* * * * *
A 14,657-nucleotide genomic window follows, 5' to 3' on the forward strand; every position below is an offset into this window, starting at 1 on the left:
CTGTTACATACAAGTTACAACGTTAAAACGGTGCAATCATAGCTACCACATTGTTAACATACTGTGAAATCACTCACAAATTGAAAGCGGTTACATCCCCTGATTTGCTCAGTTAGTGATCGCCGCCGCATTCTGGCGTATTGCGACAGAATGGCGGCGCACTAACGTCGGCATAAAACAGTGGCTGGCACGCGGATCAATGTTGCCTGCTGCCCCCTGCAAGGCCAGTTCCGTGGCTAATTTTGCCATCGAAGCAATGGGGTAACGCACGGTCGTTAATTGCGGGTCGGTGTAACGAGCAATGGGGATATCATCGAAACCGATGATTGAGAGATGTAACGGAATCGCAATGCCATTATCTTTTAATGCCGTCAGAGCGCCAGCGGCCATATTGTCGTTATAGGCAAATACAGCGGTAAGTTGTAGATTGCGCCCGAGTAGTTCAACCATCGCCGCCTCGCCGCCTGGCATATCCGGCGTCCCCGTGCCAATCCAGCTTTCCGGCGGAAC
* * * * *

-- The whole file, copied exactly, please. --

A 14,657-nucleotide genomic window follows, 5' to 3' on the forward strand; every position below is an offset into this window, starting at 1 on the left:
CTGTTACATACAAGTTACAACGTTAAAACGGTGCAATCATAGCTACCACATTGTTAACATACTGTGAAATCACTCACAAATTGAAAGCGGTTACATCCCCTGATTTGCTCAGTTAGTGATCGCCGCCGCATTCTGGCGTATTGCGACAGAATGGCGGCGCACTAACGTCGGCATAAAACAGTGGCTGGCACGCGGATCAATGTTGCCTGCTGCCCCCTGCAAGGCCAGTTCCGTGGCTAATTTTGCCATCGAAGCAATGGGGTAACGCACGGTCGTTAATTGCGGGTCGGTGTAACGAGCAATGGGGATATCATCGAAACCGATGATTGAGAGATGTAACGGAATCGCAATGCCATTATCTTTTAATGCCGTCAGAGCGCCAGCGGCCATATTGTCGTTATAGGCAAATACAGCGGTAAGTTGTAGATTGCGCCCGAGTAGTTCAACCATCGCCGCCTCGCCGCCTGGCATATCCGGCGTCCCCGTGCCAATCCAGCTTTCCGGCGGAAC